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Instability in the Sahel community

19.05.2019
The Sahel Community or “The Sudan Region” is composed of Sudan, Chad, Eritrea, Niger, Mali, Senegal, Gambia, Mauritania, Burkina Faso, and Guinea-Bissau. It is the partially dry and wet transitional middle zone in Africa; from the Sahara northwards to the South Sudan Savanna and from Eretria East to Mauritania West. There are some other countries whose regions are partially in the Sahel zone such as Northern Nigeria, Northern Cameroon, Northern Central African Republic, Northern Ethiopia, Southern Libya and Southern Algeria. The instability in these countries is resulting from poverty, diseases, terrorism, environmental crisis, hunger, economic crisis and war. Jihadist insurrections, coup d’états, protests and rebellions; which have been counteracted by the various governments with violent military crack downs are also a major cause.

Recently, it has been quite difficult to extend aid and initiate dialogue between the rebels and governments in the Sahel thus creating a political or leadership vacuum which is now being filled by terrorists and other criminal groups.

What is causing the Instability?

The United Nations’ (UN’s) Secretary General’s Special Adviser for The Sahel Community, the Mauritanian Ibrahim Thiaw highlighted that,

“The sub region is at a turning point, ensuring peace means tackling the causes of instability.”

Climate Change

The climate of the Sahel zone is characterized by heavy wind, periodic drought and floods. The temperature of this region is rising 1.5 times faster than the rest of the world. Since most of the inhabitants of this zone depend on livestock for feeding, intensive droughts due short wet seasons as a result of erratic rainfall are making grazing land less available for animal rearing especially towards the West. Herdsmen are forced to move in search of grazing land which is causing a lot of conflict especially around borders. According to the FAO in 2018, there are about 33 million food insecure people now in the Sahel.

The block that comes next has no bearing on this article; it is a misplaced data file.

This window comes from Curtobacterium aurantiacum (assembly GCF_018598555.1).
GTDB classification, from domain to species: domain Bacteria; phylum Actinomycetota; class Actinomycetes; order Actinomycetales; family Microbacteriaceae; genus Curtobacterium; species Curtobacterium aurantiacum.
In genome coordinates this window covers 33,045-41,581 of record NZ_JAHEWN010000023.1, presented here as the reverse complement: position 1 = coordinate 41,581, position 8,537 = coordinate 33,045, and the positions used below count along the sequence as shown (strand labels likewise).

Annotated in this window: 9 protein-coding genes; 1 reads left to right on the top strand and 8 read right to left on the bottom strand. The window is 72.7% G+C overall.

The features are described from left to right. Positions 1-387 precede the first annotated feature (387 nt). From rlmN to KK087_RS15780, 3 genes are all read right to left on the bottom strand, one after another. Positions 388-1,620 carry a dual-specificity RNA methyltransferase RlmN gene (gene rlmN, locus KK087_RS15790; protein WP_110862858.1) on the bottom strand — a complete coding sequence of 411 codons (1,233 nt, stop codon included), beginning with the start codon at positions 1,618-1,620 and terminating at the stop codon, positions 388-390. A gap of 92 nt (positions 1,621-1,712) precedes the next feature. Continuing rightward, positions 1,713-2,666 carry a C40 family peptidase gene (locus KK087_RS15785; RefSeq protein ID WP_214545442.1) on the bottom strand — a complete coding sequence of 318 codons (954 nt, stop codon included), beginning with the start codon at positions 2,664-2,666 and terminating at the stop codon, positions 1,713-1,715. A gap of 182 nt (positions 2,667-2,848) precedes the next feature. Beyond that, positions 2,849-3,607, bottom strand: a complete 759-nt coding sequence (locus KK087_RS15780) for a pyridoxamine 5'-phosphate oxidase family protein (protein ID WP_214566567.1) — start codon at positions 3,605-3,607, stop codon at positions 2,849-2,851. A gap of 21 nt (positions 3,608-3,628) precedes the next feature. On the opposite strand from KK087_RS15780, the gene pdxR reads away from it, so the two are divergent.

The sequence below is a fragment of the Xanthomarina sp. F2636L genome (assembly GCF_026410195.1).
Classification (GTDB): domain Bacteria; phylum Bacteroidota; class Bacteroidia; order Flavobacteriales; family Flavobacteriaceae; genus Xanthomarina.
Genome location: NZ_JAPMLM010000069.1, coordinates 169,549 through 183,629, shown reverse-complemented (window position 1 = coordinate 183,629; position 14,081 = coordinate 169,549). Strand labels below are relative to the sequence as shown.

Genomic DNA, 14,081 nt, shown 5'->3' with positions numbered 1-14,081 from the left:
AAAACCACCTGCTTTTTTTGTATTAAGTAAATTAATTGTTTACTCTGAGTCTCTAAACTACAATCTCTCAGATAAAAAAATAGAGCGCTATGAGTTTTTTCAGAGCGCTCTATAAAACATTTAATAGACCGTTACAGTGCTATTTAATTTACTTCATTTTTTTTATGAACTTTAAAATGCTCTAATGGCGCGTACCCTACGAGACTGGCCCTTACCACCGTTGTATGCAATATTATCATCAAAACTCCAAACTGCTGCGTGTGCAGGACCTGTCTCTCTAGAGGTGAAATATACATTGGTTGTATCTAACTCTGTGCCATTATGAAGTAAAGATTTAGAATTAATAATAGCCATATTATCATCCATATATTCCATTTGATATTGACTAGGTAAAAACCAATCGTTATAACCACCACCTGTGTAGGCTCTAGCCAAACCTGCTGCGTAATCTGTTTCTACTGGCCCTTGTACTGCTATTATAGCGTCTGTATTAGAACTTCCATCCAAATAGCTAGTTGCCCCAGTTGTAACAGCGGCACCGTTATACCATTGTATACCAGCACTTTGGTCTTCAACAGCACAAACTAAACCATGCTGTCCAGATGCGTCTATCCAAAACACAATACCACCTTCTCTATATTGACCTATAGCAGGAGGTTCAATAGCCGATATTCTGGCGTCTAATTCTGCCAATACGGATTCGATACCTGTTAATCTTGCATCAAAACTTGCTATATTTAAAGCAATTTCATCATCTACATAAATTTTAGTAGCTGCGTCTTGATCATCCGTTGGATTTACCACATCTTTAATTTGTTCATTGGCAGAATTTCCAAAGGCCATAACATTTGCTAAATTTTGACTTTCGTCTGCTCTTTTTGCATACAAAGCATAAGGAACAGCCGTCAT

Spill over across porous National Borders

There is a difficulty of restricting border entry and exit due to the severity of the conflicts making it easy for extremists and traffickers to easily move from one country to another circulating weapons and spreading bad ideas. Islamist armed groups migrated from Eastern Niger and Southern Algeria into Northern Mali and later moved towards the Centre while attacking and killing innocent civilians. In the process of the counterterrorism intervention by the State Militia, many contra human rights atrocious acts were carried out. About 300 people were killed in different circumstances, foreign aid organization agents inclusive. Afterwards, some ethnic groups formed communal defense forces and attacked other civilians accused of supporting the Islamist armed groups.

The Boko Haram Islamic sect that operates in from the Sambisa forest in Borno State in Northern Nigeria keeps on perforating the borders of Cameroon, Chad and Niger to loot, seize food stuff, kidnap women and children to be used for sex and militias respectively.

Terrorism